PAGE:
Tom Colicchio Just Set The Record Straight About Fair Judging On Top Chef

It's a question many viewers probably wonder about. How fair is the judging on shows like "Top Chef"? When the judges know who is cooking what, and it's not a blind tasting, what is stopping them from favoring some contestants over others? Since competition-style cooking shows have been gracing our television screens since the 1990s – originating with series like "Iron Chef" in Japan and "MasterChef in the U.K. (via Research Gate) – one might expect such issues to be settled. But apparently, they aren't.

The Daily Mail recently reported that the impartiality of judges on "MasterChef" Australia was called into question when they appeared to help one contestant with advice on his seafood dish but sent another contestant home for burning a cake. Judge Melissa Leong said, "As much as we love spending time with them, I think any judge needs to remain impartial in that regard." Yet a viewer complained, "They didn't tell Sarah about the chili and whiskey combination/balance. They didn't help Billie with her overflowing oil pot. They didn't tell Julie to check on her cake. But good god did the judges basically cook Daniel's dish for him."

Some might even go so far as to accuse a show like "Top Chef" of being completely fake. However, in 2018, Padma Lakshmi said only the challenge descriptions are scripted (via Bravo TV). Tom Colicchio explained that this means contestants know the rules even if they claim otherwise. Recently he also addressed the issue of fair judging.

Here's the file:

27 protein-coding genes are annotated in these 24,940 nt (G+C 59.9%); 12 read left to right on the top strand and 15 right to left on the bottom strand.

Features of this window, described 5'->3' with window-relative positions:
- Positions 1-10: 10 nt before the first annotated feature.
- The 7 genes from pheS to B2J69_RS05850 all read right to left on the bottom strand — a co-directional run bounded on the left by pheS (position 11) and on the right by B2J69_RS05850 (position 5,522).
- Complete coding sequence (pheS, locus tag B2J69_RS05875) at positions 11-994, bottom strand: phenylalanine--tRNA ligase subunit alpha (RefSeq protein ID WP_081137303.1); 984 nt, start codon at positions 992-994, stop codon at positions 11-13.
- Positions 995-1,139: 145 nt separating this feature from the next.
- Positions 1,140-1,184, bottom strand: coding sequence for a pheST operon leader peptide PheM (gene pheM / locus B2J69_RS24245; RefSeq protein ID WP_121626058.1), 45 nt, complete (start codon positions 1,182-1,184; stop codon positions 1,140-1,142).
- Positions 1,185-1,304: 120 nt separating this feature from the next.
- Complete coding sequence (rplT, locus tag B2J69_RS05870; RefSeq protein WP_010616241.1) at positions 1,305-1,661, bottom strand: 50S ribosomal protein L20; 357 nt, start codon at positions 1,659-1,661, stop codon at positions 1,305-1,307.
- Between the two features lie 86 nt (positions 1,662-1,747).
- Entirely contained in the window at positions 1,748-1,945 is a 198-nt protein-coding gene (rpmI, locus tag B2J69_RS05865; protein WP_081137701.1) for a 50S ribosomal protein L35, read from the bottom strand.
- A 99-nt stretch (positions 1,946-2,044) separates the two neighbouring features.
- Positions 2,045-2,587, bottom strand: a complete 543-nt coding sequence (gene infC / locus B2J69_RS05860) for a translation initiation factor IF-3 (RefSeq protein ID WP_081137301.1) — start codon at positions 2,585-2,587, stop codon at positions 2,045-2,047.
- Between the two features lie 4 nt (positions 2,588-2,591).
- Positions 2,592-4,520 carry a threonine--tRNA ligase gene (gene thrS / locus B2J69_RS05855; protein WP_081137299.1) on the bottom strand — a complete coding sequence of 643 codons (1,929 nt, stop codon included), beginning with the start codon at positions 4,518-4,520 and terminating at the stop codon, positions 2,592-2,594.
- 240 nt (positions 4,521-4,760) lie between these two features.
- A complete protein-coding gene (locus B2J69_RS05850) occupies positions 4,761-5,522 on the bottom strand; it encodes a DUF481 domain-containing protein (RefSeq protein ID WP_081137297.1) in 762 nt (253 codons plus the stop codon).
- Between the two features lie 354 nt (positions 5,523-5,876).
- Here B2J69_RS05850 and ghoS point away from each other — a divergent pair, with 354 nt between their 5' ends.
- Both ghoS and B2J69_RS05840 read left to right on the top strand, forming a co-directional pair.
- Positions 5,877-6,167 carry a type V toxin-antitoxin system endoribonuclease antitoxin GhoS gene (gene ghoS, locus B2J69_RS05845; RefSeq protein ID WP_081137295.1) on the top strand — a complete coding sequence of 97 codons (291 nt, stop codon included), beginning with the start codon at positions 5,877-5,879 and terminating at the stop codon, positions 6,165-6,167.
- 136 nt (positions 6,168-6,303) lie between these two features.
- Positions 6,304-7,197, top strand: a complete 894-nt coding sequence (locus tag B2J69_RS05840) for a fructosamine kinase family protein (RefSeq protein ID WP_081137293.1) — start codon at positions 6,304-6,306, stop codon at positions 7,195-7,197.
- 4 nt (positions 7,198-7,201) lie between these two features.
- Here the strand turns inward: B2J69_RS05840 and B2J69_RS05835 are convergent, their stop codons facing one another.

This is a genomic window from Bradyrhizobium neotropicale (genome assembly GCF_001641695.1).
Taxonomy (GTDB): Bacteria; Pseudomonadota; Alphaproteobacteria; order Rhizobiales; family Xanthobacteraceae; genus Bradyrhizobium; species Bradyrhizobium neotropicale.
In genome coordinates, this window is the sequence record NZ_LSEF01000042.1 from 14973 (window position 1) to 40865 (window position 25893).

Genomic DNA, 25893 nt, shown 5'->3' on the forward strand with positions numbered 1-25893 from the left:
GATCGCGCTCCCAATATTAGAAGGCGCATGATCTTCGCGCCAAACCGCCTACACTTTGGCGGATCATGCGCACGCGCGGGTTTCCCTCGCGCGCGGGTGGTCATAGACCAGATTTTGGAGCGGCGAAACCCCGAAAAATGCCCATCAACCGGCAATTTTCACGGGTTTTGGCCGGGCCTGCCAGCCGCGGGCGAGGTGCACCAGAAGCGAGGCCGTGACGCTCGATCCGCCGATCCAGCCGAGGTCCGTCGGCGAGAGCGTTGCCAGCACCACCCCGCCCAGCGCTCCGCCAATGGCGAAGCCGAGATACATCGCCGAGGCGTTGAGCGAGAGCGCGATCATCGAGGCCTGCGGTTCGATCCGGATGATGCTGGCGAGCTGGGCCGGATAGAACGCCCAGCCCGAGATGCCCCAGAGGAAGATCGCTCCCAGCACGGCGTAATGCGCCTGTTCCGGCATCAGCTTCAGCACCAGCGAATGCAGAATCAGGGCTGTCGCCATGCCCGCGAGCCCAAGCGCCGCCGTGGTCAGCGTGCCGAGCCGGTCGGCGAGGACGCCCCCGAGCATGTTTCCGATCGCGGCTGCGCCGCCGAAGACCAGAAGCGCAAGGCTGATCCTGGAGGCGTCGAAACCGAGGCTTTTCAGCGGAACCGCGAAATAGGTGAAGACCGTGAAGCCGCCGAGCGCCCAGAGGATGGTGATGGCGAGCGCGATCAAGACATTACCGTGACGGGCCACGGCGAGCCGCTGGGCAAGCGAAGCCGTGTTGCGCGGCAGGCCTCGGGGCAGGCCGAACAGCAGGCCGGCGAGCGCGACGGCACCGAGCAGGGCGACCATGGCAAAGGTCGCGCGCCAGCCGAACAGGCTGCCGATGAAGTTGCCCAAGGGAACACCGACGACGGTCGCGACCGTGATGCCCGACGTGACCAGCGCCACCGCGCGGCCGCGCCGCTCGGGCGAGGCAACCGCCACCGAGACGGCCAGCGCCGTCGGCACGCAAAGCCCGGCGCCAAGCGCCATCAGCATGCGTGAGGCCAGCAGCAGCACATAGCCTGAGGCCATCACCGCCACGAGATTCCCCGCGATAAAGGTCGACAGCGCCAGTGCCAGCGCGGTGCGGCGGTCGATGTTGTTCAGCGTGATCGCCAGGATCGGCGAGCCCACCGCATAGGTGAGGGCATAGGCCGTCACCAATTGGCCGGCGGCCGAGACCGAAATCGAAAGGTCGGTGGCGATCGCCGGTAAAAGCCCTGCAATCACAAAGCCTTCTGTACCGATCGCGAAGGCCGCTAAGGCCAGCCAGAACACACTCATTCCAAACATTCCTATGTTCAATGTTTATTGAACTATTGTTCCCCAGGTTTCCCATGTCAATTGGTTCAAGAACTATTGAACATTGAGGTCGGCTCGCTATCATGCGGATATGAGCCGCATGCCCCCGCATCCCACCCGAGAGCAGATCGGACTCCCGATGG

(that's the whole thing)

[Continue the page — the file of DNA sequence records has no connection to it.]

Why the judging isn't done blind

Twitter users @Millward434 and @WingmanJohnny recently tweeted "Top Chef" judge Tom Colicchio suggesting the taste testing should be blind so that the judges didn't know who had cooked which meal. Addressing such concerns, Colicchio replied, "We don't have an opportunity to get to know them, we are not allowed to interact with the contestants off camera nor are we privy to what is happening in reality outside of judging their food."

Not only did Colicchio suggest the judges have little basis for bias, but according to one of his tweets, a past attempt at blind tasting failed to hide the contestants' identities: "We did a blind tasting a few seasons ago I think there were about 12 contestants left, I was able to figure out who cooked what dish based on the style of cooking and plating."

Some people might say that the camera either reveals or hides preferential treatment. "Does Tom Colicchio's obvious favoritism and biases on the show drive anyone else nuts?" asked Redditor @ricebowl0123, who alleged that the judge showed a preference for male chefs. User @wordisbond replied, "I think it's important to remember that we only see a portion of the cooking and judging on the show. That does not rule out biases from any of the judges, but we can't really make any strong conclusions based on the extremely limited knowledge we have."